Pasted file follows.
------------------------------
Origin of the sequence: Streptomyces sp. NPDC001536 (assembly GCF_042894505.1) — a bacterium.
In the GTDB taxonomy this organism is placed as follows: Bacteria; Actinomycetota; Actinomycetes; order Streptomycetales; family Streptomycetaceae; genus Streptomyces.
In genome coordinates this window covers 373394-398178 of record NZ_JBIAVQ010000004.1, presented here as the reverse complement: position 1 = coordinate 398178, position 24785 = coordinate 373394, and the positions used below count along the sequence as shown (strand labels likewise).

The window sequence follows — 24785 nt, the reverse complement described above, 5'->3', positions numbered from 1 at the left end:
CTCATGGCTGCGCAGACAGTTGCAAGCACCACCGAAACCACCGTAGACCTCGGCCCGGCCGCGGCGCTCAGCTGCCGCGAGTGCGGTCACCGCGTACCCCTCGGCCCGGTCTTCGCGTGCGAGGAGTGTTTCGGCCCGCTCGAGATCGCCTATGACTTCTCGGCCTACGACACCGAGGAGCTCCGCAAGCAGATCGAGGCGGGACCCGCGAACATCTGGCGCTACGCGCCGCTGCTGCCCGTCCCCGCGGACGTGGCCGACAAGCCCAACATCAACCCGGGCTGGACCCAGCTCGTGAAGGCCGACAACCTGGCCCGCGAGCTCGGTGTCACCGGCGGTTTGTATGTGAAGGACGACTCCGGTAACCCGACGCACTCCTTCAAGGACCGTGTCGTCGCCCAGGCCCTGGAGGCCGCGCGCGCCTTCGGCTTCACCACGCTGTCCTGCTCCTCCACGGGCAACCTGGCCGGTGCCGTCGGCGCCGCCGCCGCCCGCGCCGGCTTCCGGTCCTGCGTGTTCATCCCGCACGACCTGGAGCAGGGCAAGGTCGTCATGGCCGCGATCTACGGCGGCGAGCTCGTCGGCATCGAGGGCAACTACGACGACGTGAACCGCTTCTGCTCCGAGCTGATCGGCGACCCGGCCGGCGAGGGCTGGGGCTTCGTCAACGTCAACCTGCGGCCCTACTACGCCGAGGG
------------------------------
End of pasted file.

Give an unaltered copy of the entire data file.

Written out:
Origin of the sequence: Streptomyces sp. NPDC001536 (assembly GCF_042894505.1) — a bacterium.
In the GTDB taxonomy this organism is placed as follows: Bacteria; Actinomycetota; Actinomycetes; order Streptomycetales; family Streptomycetaceae; genus Streptomyces.
In genome coordinates this window covers 373394-398178 of record NZ_JBIAVQ010000004.1, presented here as the reverse complement: position 1 = coordinate 398178, position 24785 = coordinate 373394, and the positions used below count along the sequence as shown (strand labels likewise).

The window sequence follows — 24785 nt, the reverse complement described above, 5'->3', positions numbered from 1 at the left end:
CTCATGGCTGCGCAGACAGTTGCAAGCACCACCGAAACCACCGTAGACCTCGGCCCGGCCGCGGCGCTCAGCTGCCGCGAGTGCGGTCACCGCGTACCCCTCGGCCCGGTCTTCGCGTGCGAGGAGTGTTTCGGCCCGCTCGAGATCGCCTATGACTTCTCGGCCTACGACACCGAGGAGCTCCGCAAGCAGATCGAGGCGGGACCCGCGAACATCTGGCGCTACGCGCCGCTGCTGCCCGTCCCCGCGGACGTGGCCGACAAGCCCAACATCAACCCGGGCTGGACCCAGCTCGTGAAGGCCGACAACCTGGCCCGCGAGCTCGGTGTCACCGGCGGTTTGTATGTGAAGGACGACTCCGGTAACCCGACGCACTCCTTCAAGGACCGTGTCGTCGCCCAGGCCCTGGAGGCCGCGCGCGCCTTCGGCTTCACCACGCTGTCCTGCTCCTCCACGGGCAACCTGGCCGGTGCCGTCGGCGCCGCCGCCGCCCGCGCCGGCTTCCGGTCCTGCGTGTTCATCCCGCACGACCTGGAGCAGGGCAAGGTCGTCATGGCCGCGATCTACGGCGGCGAGCTCGTCGGCATCGAGGGCAACTACGACGACGTGAACCGCTTCTGCTCCGAGCTGATCGGCGACCCGGCCGGCGAGGGCTGGGGCTTCGTCAACGTCAACCTGCGGCCCTACTACGCCGAGGG